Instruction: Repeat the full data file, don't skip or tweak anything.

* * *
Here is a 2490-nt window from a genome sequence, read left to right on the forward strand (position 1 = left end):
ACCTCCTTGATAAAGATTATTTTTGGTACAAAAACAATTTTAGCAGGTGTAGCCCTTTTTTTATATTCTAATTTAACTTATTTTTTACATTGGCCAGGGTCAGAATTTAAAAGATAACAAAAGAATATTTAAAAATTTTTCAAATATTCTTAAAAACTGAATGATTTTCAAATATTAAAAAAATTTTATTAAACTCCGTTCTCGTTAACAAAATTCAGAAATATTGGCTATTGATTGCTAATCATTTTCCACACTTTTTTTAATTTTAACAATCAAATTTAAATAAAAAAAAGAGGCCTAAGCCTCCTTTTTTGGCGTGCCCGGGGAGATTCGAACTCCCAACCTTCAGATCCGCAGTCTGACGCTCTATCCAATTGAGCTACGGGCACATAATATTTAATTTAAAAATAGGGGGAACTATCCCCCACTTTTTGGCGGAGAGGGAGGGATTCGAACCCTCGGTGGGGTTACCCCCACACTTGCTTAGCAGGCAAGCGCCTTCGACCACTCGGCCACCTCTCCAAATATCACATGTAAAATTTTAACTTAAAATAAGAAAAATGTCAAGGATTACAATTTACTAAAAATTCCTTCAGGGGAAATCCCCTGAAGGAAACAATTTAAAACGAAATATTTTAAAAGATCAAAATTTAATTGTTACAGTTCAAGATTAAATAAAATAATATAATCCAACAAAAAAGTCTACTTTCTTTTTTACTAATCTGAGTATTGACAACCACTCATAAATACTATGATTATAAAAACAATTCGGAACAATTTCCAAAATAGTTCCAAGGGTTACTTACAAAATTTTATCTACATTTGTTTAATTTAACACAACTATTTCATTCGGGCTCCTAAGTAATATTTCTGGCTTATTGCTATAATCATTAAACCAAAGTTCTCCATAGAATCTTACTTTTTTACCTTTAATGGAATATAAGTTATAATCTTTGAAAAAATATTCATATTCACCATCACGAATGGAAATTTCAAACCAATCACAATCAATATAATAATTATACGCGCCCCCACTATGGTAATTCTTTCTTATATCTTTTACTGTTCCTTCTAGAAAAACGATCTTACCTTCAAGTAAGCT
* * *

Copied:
Here is a 2490-nt window from a genome sequence, read left to right on the forward strand (position 1 = left end):
ACCTCCTTGATAAAGATTATTTTTGGTACAAAAACAATTTTAGCAGGTGTAGCCCTTTTTTTATATTCTAATTTAACTTATTTTTTACATTGGCCAGGGTCAGAATTTAAAAGATAACAAAAGAATATTTAAAAATTTTTCAAATATTCTTAAAAACTGAATGATTTTCAAATATTAAAAAAATTTTATTAAACTCCGTTCTCGTTAACAAAATTCAGAAATATTGGCTATTGATTGCTAATCATTTTCCACACTTTTTTTAATTTTAACAATCAAATTTAAATAAAAAAAAGAGGCCTAAGCCTCCTTTTTTGGCGTGCCCGGGGAGATTCGAACTCCCAACCTTCAGATCCGCAGTCTGACGCTCTATCCAATTGAGCTACGGGCACATAATATTTAATTTAAAAATAGGGGGAACTATCCCCCACTTTTTGGCGGAGAGGGAGGGATTCGAACCCTCGGTGGGGTTACCCCCACACTTGCTTAGCAGGCAAGCGCCTTCGACCACTCGGCCACCTCTCCAAATATCACATGTAAAATTTTAACTTAAAATAAGAAAAATGTCAAGGATTACAATTTACTAAAAATTCCTTCAGGGGAAATCCCCTGAAGGAAACAATTTAAAACGAAATATTTTAAAAGATCAAAATTTAATTGTTACAGTTCAAGATTAAATAAAATAATATAATCCAACAAAAAAGTCTACTTTCTTTTTTACTAATCTGAGTATTGACAACCACTCATAAATACTATGATTATAAAAACAATTCGGAACAATTTCCAAAATAGTTCCAAGGGTTACTTACAAAATTTTATCTACATTTGTTTAATTTAACACAACTATTTCATTCGGGCTCCTAAGTAATATTTCTGGCTTATTGCTATAATCATTAAACCAAAGTTCTCCATAGAATCTTACTTTTTTACCTTTAATGGAATATAAGTTATAATCTTTGAAAAAATATTCATATTCACCATCACGAATGGAAATTTCAAACCAATCACAATCAATATAATAATTATACGCGCCCCCACTATGGTAATTCTTTCTTATATCTTTTACTGTTCCTTCTAGAAAAACGATCTTACCTTCAAGTAAGCT